Jonah is a prophet and a scholar, but he is also a yokel from a one-horse Israeli border town whose name means "wine-press of the pit," and Nineveh, however despicable he thinks it, is a Bronze Age New York City. Modern Ninevites like me can imagine it as just about two Central Parks stuck together, encircled by twelve miles of stout wall with no fewer than fifteen gates. The gate by which Jonah enters here is the Mashki Gate, "Gate of the Watering Places," by which Ninevites perhaps led their animals out to drink from the conveniently located Tigris. (The Iraqis were nice enough to reconstruct this gate recently, so I know just how it would have looked to Jonah, except that perhaps the bricks were plastered and ornamented.) The Khosr River, which runs right through town, is spanned by two bridges, and the royal residences and even some of the public places were decorated with magnificent art. Huge winged bull-men carved out of stone flanked one of the gates on the east side. All these architectural marvels were no problem for the Assyrians, who had a never-ending supply of slave labor. Also, these were the guys who invented the wheel, so they had brains as well as brawn. All this is on Jonah's mind as he heads inside. As I drew him I thought of a tourist family I saw once in Times Square, whose little boy was wearing a T-shirt that read "Arrest Me: I Prayed in School Today." You weren't even in school today, liar, I thought; that's false witness.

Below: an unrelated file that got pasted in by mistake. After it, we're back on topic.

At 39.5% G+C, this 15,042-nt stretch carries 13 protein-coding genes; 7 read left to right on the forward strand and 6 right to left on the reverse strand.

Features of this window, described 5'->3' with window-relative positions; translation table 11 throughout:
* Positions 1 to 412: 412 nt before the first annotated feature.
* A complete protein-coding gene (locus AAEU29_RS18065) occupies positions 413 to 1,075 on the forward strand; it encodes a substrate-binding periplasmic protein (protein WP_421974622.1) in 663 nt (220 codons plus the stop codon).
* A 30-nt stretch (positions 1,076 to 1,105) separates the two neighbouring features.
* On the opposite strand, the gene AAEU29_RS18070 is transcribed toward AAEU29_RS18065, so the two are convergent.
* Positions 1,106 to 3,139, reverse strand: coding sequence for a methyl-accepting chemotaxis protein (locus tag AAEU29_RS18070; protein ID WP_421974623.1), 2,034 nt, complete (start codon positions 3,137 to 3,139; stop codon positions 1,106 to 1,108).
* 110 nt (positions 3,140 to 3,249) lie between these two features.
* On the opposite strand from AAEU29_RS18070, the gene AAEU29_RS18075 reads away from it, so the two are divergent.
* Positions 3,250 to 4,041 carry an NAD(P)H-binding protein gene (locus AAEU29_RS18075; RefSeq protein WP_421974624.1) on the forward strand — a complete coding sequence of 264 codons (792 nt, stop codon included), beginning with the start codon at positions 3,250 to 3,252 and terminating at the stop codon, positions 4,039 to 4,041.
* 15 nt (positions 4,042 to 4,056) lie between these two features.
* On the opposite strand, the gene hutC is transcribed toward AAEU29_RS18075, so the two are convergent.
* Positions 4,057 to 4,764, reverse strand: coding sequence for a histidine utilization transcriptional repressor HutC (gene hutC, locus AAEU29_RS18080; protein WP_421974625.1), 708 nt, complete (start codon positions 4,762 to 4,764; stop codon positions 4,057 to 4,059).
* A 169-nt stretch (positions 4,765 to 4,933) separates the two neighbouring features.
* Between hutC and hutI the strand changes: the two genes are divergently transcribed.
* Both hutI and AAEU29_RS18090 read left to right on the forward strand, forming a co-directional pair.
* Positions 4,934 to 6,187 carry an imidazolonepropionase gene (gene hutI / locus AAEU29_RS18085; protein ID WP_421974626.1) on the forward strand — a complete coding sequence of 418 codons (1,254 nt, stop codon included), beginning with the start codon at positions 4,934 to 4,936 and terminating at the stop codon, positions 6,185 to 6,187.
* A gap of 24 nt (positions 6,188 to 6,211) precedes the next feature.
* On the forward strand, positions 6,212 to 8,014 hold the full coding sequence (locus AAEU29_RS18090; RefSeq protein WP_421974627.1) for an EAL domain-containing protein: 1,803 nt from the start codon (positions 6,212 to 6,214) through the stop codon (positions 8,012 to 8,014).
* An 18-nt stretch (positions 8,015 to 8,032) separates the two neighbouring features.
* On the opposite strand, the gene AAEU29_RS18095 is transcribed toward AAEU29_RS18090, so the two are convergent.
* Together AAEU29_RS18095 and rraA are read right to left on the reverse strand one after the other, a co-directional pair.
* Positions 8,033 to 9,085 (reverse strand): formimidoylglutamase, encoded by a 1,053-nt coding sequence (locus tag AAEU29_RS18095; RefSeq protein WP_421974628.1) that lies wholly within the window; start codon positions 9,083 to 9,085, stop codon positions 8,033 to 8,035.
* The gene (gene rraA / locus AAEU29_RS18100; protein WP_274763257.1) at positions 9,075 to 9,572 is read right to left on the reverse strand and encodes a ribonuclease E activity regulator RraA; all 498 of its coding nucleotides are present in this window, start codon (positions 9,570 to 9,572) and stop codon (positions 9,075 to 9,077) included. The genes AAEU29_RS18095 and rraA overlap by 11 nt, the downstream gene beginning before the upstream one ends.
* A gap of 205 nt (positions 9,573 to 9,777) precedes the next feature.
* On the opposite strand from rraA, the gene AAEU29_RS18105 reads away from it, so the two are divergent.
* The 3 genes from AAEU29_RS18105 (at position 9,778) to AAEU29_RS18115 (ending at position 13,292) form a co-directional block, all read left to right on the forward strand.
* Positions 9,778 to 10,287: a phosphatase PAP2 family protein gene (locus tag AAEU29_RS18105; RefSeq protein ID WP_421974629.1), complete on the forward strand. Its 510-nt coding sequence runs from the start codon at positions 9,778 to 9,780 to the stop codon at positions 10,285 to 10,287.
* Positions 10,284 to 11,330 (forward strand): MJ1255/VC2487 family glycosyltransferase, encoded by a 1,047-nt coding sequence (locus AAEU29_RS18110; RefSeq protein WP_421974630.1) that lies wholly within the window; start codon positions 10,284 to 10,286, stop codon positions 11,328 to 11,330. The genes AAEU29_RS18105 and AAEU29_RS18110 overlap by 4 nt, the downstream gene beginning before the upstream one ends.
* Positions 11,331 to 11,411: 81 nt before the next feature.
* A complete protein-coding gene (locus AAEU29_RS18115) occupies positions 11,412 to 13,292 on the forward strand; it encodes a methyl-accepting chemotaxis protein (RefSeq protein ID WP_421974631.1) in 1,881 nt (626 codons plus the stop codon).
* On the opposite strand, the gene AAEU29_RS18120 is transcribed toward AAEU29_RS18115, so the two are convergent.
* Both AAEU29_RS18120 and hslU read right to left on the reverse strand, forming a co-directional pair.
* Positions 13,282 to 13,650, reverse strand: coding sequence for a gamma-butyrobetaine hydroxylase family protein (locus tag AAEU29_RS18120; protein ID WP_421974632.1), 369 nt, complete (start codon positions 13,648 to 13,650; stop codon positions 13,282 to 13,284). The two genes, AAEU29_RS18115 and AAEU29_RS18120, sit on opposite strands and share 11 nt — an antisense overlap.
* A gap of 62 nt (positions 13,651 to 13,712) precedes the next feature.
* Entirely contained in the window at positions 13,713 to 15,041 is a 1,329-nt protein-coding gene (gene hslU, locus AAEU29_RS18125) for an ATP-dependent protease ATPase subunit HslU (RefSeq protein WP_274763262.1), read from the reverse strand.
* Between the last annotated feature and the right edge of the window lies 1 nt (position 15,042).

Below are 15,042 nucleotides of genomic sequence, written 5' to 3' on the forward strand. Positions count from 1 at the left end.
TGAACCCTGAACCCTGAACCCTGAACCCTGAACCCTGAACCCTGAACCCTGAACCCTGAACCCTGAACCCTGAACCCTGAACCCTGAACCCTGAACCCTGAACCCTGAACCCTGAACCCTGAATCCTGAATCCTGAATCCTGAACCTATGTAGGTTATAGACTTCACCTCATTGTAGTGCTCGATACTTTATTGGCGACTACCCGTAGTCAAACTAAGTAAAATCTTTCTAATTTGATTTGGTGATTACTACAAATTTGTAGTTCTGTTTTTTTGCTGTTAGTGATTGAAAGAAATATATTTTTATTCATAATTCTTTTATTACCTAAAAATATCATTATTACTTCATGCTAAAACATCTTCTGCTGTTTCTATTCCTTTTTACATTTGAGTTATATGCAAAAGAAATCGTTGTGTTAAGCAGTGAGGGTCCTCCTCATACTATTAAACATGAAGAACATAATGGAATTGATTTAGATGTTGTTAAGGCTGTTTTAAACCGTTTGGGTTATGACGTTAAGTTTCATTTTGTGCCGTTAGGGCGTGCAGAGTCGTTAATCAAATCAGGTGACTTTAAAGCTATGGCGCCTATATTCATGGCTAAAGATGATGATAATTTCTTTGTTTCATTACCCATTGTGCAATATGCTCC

ETA: I forgot to mention something about the half-verse quoted up there. The most likely explanation for "three days' journey" is that it would take you three days to walk through every neighborhood in Nineveh. It certainly wouldn't take any able-bodied person three days to walk from one end to another, or even all the way around. And of course it takes a lot longer than three days for Jonah to get there, even assuming he got spit out as close as the fish could possibly spit him. Well, unless the great fish managed to swim up the Tigris and spit him right at the gates of the city. Actually, killer whales have been known to make brief jaunts into fresh water. But I don't think God would want to make things too easy for Jonah. This is, among other things, a story about putting your money where your mouth is. Do you really want to do God's will? Then get walking.